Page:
The Army and Marine Corps have sunk more than 40 percent of their ground combat equipment into the wars in Iraq and Afghanistan, according to government data. An estimated $17 billion-plus worth of military equipment is destroyed or worn out each year, blasted by bombs, ground down by desert sand and used up to nine times the rate in times of peace. The gear is piling up at depots such as Anniston, waiting to be repaired.

And, from that same article.
The depletion of major equipment such as tanks, Bradley Fighting Vehicles, and especially helicopters and armored Humvees has left many military units in the United States without adequate training gear, officials say. Partly as a result of the shortages, many U.S. units are rated "unready" to deploy, officials say, raising alarm in Congress and concern among military leaders at a time when Iraq strategy is under review by the White House and the bipartisan Iraq Study Group.

Bush's plan doesn't sound so good if you live in the world of reality now does it? Just asking.

Cross posted at Brilliant at Breakfast

Quote of the day

Must Read IMHO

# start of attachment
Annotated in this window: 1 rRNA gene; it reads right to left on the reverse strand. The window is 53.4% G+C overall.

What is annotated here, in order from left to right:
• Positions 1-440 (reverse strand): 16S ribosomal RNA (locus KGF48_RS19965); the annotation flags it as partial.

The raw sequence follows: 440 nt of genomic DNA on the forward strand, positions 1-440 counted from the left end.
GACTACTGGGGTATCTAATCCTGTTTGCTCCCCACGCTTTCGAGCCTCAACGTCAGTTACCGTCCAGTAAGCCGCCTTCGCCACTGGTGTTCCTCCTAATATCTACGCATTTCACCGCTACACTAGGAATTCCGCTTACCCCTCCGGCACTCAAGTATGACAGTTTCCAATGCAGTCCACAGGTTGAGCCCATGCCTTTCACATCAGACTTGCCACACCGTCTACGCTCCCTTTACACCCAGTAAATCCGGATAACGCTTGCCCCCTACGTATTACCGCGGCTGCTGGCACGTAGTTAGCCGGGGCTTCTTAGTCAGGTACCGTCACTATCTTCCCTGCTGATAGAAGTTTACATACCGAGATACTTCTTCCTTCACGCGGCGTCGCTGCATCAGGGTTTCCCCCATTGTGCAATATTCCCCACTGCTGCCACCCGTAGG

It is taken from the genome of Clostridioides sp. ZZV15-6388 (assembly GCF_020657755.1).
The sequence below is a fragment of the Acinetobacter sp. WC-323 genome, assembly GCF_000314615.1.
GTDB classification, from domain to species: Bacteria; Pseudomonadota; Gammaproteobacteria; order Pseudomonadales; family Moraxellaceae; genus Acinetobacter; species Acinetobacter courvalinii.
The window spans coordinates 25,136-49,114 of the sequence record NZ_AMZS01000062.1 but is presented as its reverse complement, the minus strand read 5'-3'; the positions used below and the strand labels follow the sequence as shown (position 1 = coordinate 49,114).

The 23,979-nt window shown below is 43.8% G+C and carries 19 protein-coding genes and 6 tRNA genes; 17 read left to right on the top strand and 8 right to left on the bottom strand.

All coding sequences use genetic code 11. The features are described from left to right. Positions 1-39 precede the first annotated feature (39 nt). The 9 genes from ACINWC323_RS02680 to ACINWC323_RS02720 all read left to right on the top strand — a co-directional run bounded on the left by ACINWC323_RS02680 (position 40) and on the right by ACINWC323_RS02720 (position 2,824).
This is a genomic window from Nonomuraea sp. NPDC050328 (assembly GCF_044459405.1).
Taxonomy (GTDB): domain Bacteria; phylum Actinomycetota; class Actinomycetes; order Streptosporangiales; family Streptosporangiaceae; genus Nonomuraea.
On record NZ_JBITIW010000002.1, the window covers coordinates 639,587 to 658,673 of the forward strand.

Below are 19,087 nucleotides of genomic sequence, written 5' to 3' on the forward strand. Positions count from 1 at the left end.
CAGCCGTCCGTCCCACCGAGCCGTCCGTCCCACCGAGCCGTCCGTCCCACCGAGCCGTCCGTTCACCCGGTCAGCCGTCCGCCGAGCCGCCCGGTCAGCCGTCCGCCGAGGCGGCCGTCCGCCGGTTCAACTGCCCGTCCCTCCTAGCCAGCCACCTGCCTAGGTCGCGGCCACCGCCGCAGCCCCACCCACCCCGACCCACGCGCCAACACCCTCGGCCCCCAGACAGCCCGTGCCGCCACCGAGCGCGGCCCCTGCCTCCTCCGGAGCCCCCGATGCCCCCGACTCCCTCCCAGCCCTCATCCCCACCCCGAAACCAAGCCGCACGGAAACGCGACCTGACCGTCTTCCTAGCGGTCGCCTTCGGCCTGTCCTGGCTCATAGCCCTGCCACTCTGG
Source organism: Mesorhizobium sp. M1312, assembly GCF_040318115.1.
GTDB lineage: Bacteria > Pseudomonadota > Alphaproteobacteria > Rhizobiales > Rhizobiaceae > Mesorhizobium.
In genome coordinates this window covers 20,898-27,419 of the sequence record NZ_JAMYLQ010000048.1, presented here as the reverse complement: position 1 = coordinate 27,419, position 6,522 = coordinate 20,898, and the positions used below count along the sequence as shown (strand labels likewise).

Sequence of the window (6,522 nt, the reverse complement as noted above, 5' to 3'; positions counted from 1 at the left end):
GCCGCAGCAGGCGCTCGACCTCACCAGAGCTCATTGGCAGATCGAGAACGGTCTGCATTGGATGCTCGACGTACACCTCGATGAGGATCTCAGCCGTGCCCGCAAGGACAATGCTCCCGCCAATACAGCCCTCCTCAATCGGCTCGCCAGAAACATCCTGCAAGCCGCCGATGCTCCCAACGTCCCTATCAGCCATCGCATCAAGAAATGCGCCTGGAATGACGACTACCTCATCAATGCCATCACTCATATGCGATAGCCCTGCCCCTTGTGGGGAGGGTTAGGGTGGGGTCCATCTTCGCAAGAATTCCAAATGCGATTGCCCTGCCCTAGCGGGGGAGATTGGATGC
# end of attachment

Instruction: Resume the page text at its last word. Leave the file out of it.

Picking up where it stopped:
Putting the invasions of Afganistan and Iraq on a credit card has always made sense to Bush because that's the only way he ever pays in private life. But, he also had the cash to pay the bills when due. Now he doesn't. That's to be left to future generations of Americans.

This a rather long snippet of an excellent article. It addresses issues ignored by most people and all of the Bush gang.
Believe it or not, winning the war in Iraq was never the Bush administration’s highest priority. Saving its tax cuts was more important. That was once spoken of as a moral problem. Now, it’s a practical barrier to a successful outcome.

Until recently, President Bush’s refusal to scale back any of his tax cuts was debated around the question of shared sacrifice: How could we ask so much from a courageous group of Americans fighting in Iraq and Afghanistan but not ask even the wealthiest of their fellow citizens to part with a few extra dollars to support an endeavor supposedly central to our nation’s security? On the contrary, even after we committed to war in Iraq, the administration pushed for yet more tax cuts in dividends and capital gains.

Now we know that the decision to put the war on a credit card is not simply a moral question. The administration’s failure to acknowledge the real costs of the war—and to pay them—has put it in a corner.

The president’s options in Iraq are severely constrained because our military is too small for the foreign policy he is pursuing. Sending more troops to Iraq would place even more excruciating burdens on members of our armed forces and their families. And the brass fears that an extended new commitment could, quite simply, break the Army.